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Feds Not Liable for Stolen Gun Used in San Francisco Pier Shooting

The U.S. government cannot be held liable for a federal ranger's stolen gun used to fatally shoot a young woman on a San Francisco pier in 2015, a federal judge ruled Monday.

SAN FRANCISCO (CN) – The U.S. government cannot be held liable for a federal ranger's stolen gun used to fatally shoot a young woman on a San Francisco pier in 2015, a federal judge ruled Monday.

U.S.  Magistrate Judge Joseph Spero found a lack of direct connection between a car burglary and shooting that took place three days later and half mile away made it impossible to hold the government liable for the tragedy.

"In this case, the gun traveled at least some distance from the theft, three and a half days elapsed, the gun changed hands once at the very least, and there is no way to know what else transpired during that time," Spero wrote in his 14-page ruling.

Spero granted the U.S. government’s motion for summary judgment in a lawsuit filed by the parents of Kate Steinle, a 32-year-old woman shot dead on a San Francisco pier on July 1, 2015, by an undocumented immigrant.

Her killer, Jose Inez Garcia-Zarate, said the shooting was accidental. He was acquitted of murder in 2017. Garcia-Zarate said he found the gun wrapped in a rag under a bench on the Embarcadero.

The Steinle family had argued the ranger who left a government-issued firearm in a backpack in his private vehicle parked in downtown San Francisco should have foreseen such a careless act would likely result in harm to others.

U.S. Bureau of Land Management ranger John Woychowski was traveling with his family from his home field office in El Centro, California, to work a temporary duty assignment in Helena, Montana. He parked his SUV in downtown San Francisco at 10 p.m. on June 27, 2015, before going to dinner with his family at a nearby restaurant. He left the car “packed to the brim with five luggage bags, five backpacks” and electronic equipment, according to the Steinle family’s opposition to summary judgment.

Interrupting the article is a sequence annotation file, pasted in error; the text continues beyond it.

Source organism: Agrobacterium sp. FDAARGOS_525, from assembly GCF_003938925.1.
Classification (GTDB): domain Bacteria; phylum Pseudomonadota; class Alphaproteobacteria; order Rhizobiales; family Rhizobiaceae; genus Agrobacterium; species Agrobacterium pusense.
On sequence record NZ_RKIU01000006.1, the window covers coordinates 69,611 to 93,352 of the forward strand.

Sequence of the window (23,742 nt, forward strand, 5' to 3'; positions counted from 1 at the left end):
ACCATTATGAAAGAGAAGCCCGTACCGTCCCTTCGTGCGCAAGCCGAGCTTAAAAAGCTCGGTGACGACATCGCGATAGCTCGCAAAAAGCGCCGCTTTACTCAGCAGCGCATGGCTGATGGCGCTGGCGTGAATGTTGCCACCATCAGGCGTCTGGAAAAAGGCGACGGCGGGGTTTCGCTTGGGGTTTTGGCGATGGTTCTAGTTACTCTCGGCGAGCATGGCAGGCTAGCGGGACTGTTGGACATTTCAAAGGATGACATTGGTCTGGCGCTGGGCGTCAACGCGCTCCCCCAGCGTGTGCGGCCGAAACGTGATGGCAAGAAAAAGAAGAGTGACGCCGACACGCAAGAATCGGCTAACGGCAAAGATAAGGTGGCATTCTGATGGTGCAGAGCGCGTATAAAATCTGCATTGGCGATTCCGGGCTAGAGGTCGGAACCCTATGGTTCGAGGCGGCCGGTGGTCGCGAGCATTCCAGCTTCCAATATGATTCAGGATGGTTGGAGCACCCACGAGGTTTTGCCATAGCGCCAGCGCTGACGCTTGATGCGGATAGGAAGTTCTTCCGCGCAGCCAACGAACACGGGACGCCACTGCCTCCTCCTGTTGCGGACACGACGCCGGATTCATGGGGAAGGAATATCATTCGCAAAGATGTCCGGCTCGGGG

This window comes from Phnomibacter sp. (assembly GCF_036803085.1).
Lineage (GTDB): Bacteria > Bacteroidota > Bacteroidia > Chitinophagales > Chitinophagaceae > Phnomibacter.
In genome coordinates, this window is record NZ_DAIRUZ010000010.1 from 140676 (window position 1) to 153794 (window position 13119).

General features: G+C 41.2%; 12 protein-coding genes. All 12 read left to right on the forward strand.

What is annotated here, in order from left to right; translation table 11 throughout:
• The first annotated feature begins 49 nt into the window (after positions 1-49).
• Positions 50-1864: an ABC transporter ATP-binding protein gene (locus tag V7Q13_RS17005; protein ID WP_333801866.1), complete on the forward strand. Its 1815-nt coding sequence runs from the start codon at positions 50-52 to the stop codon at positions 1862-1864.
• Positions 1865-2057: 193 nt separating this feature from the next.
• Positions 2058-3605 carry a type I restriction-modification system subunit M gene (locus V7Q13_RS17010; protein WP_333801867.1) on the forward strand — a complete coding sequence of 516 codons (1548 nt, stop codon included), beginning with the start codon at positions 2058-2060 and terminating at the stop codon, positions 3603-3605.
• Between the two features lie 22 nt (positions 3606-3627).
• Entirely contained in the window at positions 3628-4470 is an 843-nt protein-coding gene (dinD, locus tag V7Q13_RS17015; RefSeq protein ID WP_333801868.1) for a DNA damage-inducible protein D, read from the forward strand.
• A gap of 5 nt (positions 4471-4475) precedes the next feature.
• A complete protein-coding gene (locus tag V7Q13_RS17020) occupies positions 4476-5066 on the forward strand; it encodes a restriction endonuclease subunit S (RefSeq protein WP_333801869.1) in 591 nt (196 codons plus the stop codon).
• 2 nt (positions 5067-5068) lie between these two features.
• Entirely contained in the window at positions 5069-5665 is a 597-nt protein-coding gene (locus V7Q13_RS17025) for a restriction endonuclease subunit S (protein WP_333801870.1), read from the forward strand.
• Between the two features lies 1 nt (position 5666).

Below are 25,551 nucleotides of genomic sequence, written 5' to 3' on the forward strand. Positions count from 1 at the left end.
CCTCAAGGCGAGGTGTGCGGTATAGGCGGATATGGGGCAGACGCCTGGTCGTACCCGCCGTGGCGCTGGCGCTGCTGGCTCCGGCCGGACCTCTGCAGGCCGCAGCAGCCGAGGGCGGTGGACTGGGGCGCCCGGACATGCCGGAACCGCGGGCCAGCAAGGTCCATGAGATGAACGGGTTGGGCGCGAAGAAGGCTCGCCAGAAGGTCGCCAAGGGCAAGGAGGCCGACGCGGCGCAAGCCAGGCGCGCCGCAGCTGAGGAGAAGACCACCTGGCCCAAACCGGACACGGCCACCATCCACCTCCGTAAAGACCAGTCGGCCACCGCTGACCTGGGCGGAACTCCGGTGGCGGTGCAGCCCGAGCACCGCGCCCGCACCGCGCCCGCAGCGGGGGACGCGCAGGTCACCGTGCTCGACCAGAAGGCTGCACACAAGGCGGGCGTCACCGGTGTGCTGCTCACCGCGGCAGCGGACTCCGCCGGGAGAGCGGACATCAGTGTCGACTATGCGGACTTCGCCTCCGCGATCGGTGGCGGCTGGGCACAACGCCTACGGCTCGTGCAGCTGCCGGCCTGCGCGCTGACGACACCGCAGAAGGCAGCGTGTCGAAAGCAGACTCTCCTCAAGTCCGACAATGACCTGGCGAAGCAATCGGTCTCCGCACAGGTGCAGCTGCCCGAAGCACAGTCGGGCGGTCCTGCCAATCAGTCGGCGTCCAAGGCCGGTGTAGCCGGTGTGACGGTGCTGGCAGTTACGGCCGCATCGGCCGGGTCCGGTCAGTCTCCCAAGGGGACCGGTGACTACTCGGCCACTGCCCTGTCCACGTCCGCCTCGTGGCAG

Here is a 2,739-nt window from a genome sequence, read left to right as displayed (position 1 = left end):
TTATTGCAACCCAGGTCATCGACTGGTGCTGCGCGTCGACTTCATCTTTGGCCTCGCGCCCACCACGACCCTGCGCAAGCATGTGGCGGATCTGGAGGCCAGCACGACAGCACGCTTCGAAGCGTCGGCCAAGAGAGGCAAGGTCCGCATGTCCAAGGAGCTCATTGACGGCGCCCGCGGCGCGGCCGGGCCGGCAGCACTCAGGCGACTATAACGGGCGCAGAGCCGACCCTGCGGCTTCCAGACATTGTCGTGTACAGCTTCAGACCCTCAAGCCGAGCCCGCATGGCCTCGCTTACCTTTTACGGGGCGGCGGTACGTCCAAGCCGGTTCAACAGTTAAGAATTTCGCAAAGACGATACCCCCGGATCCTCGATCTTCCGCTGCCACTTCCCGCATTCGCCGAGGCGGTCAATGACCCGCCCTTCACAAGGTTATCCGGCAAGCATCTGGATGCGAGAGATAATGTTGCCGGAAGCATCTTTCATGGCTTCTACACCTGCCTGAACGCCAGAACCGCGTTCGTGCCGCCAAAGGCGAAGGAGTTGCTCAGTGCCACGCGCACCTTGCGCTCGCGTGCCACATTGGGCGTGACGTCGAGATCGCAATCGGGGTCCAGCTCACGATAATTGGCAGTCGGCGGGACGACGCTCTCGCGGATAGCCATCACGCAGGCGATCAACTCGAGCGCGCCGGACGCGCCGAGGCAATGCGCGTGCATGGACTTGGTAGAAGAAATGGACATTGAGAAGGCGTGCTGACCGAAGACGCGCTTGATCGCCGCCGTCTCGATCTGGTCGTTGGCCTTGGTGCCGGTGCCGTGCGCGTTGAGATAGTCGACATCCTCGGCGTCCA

The Steinle family argued that Woychowski left a .40-caliber pistol loaded and unsecured, despite BLM policies requiring guns be stored in locked containers, kept unloaded and equipped with trigger locking devices, and that firearms and ammunition “must not be left unattended in motor vehicles or watercraft unless they are physically secured from theft and out of public view.”

At a hearing last month, Spero voiced concern that ruling in favor of the Steinle family could expose people who have guns stolen to “open-ended liability" for crimes committed with stolen property.

The Steinles' legal team cited multiple California Supreme Court and appeals court rulings finding people could be held liable for damage and accidents caused by stolen trucks and bulldozers that were left unlocked with keys in the ignition.

Spero acknowledged a handgun is equally as dangerous as a heavy vehicle when it falls into the wrong hands, and that a gun owner that fails to secure a loaded firearm "can be held liable under appropriate circumstances for harm caused by the thief."

However, the judge found those cases distinguishable because the damage was directly caused by thieves who stole the vehicles. In this case, the gun was reportedly found underneath a bench several days later.

"Aside from the fact that the stolen gun was used, there is no evidence that the shooting was in any way connected to the theft," Spero wrote.

Even if evidence existed showing the thief carried the gun directly from Woychowski's SUV to the bench where it was found three days later, Spero said he would still find the connection insufficient to establish liability.

The "separation in time, space, actors, and conduct would be sufficient in this court’s view to break the chain of proximate causation between Woychowski’s purportedly negligent storage of the gun and Steinle’s death," Spero wrote.

Spero issued final judgment in favor of the U.S. government.

Steinle's lawyer, Alison Cordova of Cotchett Pitre & McCarthy, and the U.S. Attorney's Office did not immediately return emails requesting comment Monday morning.

Last year, the Ninth Circuit upheld Spero’s January 2015 decision dismissing the Steinle family’s negligence claims against the city of San Francisco. Steinle’s parents claimed the city should be held liable for releasing Garcia-Zarate from jail and refusing to help ICE deport him before he fired the fatal bullet.

In 2017, a San Francisco Bay Area news station reported the BLM promoted Woychowski to a supervisory position five months after Steinle’s death, despite accusations that he violated department policies by failing to secure a government-issued handgun in his private vehicle.

Acquitted of murder by a state court jury in 2017, Garcia-Zarate faces 20 years in prison for two counts of illegal gun possession charges based on his status as a convicted felon and undocumented immigrant. Last month, a federal judge said he would not let potential jurors in that case be questioned on whether they support President Donald Trump's immigration policies. The trial is scheduled to start Jan. 15.

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